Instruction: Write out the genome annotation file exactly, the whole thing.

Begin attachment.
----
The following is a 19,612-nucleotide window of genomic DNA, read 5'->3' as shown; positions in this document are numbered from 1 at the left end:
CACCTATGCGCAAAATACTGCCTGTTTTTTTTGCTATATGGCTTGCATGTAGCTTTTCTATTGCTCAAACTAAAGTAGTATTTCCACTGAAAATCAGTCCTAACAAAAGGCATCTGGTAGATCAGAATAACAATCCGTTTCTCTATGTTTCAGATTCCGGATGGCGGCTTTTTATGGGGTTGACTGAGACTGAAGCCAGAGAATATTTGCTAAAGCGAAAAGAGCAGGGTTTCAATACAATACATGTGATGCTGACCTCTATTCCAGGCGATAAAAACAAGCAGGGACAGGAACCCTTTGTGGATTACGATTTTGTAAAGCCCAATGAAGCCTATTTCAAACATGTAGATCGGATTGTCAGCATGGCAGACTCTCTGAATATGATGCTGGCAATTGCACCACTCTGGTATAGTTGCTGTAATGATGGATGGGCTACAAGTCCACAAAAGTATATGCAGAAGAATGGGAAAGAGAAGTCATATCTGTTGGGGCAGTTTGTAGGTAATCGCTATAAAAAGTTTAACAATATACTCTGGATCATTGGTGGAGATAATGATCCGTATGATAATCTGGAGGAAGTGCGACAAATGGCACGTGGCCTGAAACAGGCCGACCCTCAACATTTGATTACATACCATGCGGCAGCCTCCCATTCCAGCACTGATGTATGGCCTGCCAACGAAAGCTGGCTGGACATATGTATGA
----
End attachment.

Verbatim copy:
The following is a 19,612-nucleotide window of genomic DNA, read 5'->3' as shown; positions in this document are numbered from 1 at the left end:
CACCTATGCGCAAAATACTGCCTGTTTTTTTTGCTATATGGCTTGCATGTAGCTTTTCTATTGCTCAAACTAAAGTAGTATTTCCACTGAAAATCAGTCCTAACAAAAGGCATCTGGTAGATCAGAATAACAATCCGTTTCTCTATGTTTCAGATTCCGGATGGCGGCTTTTTATGGGGTTGACTGAGACTGAAGCCAGAGAATATTTGCTAAAGCGAAAAGAGCAGGGTTTCAATACAATACATGTGATGCTGACCTCTATTCCAGGCGATAAAAACAAGCAGGGACAGGAACCCTTTGTGGATTACGATTTTGTAAAGCCCAATGAAGCCTATTTCAAACATGTAGATCGGATTGTCAGCATGGCAGACTCTCTGAATATGATGCTGGCAATTGCACCACTCTGGTATAGTTGCTGTAATGATGGATGGGCTACAAGTCCACAAAAGTATATGCAGAAGAATGGGAAAGAGAAGTCATATCTGTTGGGGCAGTTTGTAGGTAATCGCTATAAAAAGTTTAACAATATACTCTGGATCATTGGTGGAGATAATGATCCGTATGATAATCTGGAGGAAGTGCGACAAATGGCACGTGGCCTGAAACAGGCCGACCCTCAACATTTGATTACATACCATGCGGCAGCCTCCCATTCCAGCACTGATGTATGGCCTGCCAACGAAAGCTGGCTGGACATATGTATGA